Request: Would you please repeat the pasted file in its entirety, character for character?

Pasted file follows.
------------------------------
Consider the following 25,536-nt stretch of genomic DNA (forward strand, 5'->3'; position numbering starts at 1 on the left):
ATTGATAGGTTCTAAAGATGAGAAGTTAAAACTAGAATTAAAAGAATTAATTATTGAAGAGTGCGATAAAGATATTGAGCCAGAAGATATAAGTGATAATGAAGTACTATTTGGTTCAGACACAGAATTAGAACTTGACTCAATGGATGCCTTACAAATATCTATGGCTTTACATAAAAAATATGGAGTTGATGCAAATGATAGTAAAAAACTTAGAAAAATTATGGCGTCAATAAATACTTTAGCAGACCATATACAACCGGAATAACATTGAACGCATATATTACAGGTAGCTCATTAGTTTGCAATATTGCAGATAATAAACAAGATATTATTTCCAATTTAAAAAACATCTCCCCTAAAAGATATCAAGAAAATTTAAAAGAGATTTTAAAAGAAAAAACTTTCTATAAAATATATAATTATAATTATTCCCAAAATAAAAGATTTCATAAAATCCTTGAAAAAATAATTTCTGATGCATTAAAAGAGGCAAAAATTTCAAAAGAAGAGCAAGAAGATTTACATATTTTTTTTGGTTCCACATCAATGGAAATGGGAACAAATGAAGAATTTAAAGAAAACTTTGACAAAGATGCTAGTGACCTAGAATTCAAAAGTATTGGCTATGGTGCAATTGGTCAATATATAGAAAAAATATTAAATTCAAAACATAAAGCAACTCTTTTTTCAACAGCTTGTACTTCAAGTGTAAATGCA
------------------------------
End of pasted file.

Consider the following 25,536-nt stretch of genomic DNA (forward strand, 5'->3'; position numbering starts at 1 on the left):
ATTGATAGGTTCTAAAGATGAGAAGTTAAAACTAGAATTAAAAGAATTAATTATTGAAGAGTGCGATAAAGATATTGAGCCAGAAGATATAAGTGATAATGAAGTACTATTTGGTTCAGACACAGAATTAGAACTTGACTCAATGGATGCCTTACAAATATCTATGGCTTTACATAAAAAATATGGAGTTGATGCAAATGATAGTAAAAAACTTAGAAAAATTATGGCGTCAATAAATACTTTAGCAGACCATATACAACCGGAATAACATTGAACGCATATATTACAGGTAGCTCATTAGTTTGCAATATTGCAGATAATAAACAAGATATTATTTCCAATTTAAAAAACATCTCCCCTAAAAGATATCAAGAAAATTTAAAAGAGATTTTAAAAGAAAAAACTTTCTATAAAATATATAATTATAATTATTCCCAAAATAAAAGATTTCATAAAATCCTTGAAAAAATAATTTCTGATGCATTAAAAGAGGCAAAAATTTCAAAAGAAGAGCAAGAAGATTTACATATTTTTTTTGGTTCCACATCAATGGAAATGGGAACAAATGAAGAATTTAAAGAAAACTTTGACAAAGATGCTAGTGACCTAGAATTCAAAAGTATTGGCTATGGTGCAATTGGTCAATATATAGAAAAAATATTAAATTCAAAACATAAAGCAACTCTTTTTTCAACAGCTTGTACTTCAAGTGTAAATGCA